Trafficking in Foreign Languages and Their Alphabets


François Colletet (1628-1680), Traittez des langues estrangeres, de leurs alphabets, et des chiffres (Paris: Iean Promé, marchand libraire, en sa boutique proche des Augustins, à l’enseigne du Cheual de Bronze, 1660). Cover signed: Charles Miton à Tours, no. 13. GAX copy is from the printing collection of Elmer Adler. Graphic Arts Collection (GAX) 2004-3777N

Spine title: Unusual alphabets, Paris, 1660

1660 was a busy year for the poet and journalist François Colletet. He had a disagreement with his publisher, Jean Baptiste Loyson, who filed a lawsuit against the writer. This was either before or after Colletet left the firm, depending on whose version you read. Then, Colletet copied and republished a text on ciphers and the use of “foreign alphabets,” which may or may not have even been copied correctly. (No one seems to have cared enough to file a lawsuit against this.)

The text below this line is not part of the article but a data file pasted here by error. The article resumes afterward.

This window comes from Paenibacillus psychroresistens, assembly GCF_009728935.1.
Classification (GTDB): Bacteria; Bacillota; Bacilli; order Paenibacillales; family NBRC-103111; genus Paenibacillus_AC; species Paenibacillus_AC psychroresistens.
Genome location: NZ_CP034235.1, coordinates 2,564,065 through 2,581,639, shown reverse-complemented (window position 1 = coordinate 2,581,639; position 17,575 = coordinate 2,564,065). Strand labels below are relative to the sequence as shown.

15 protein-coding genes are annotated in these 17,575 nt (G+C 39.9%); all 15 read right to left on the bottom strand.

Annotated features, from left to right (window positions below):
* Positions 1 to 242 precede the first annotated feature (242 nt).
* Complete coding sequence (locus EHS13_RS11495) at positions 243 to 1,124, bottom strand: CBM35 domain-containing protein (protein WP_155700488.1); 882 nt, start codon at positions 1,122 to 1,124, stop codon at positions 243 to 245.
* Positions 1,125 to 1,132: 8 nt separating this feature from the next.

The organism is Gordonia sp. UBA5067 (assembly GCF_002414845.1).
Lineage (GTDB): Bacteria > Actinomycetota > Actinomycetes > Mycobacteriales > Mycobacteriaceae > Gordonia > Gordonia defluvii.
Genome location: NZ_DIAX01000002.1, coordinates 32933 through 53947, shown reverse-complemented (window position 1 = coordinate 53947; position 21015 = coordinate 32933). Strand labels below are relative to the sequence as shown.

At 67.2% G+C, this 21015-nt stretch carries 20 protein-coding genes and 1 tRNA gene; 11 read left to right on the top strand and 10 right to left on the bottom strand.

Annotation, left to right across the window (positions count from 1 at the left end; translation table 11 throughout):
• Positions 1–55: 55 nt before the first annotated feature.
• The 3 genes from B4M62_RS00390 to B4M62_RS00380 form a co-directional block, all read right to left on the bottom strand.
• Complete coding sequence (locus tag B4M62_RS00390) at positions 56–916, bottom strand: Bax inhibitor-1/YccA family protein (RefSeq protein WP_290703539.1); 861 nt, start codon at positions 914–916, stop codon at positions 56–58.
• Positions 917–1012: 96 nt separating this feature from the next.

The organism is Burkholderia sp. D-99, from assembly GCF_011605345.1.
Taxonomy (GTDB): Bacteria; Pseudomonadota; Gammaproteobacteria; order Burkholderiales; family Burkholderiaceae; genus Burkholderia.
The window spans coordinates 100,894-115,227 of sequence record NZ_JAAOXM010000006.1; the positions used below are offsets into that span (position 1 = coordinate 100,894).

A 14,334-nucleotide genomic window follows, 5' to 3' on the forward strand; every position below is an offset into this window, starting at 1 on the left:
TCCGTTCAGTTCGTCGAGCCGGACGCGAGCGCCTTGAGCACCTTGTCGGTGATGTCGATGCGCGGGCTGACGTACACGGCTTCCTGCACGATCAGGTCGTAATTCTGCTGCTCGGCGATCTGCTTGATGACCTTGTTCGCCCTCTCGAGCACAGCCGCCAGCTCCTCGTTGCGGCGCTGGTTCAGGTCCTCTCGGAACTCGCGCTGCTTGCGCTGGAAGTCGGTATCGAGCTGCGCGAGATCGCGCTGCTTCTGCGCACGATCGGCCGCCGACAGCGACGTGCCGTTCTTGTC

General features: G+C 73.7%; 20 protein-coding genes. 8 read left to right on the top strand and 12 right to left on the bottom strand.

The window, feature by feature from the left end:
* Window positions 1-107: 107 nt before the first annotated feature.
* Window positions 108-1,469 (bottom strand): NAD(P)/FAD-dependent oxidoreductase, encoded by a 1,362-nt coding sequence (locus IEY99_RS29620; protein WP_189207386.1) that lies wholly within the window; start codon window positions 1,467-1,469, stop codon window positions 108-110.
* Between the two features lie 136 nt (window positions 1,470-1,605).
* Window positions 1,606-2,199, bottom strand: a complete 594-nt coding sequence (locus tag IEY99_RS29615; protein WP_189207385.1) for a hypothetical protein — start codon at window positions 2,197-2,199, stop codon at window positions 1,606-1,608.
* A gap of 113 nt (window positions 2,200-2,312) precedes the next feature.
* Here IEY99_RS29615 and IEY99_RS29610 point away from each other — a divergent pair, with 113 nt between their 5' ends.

Why he ventured into this area of study is unclear. Later biographies mention only his shortcomings, such as The Saturday Review (July 1, 1871): “All readers of Bolleau, of instance, remember that unfortunate François Colletet, whose wretched poetry could not bring him in enough to buy his daily bread, and who used to wonder about from kitchen to kitchen in quest of a dinner.”



Later, Colletet decided to self-publish a journal about Paris but after only one issue had been released, he was arrested and sent to prison. See also: François Colletet (1628-1680), Le Journal de Colletet, premier petit journal parisien (1676) (Paris: Moniteur du bibliophile, 1878). RECAP: 0904.262

Special thanks go to Steve Ferguson for finding this lost book.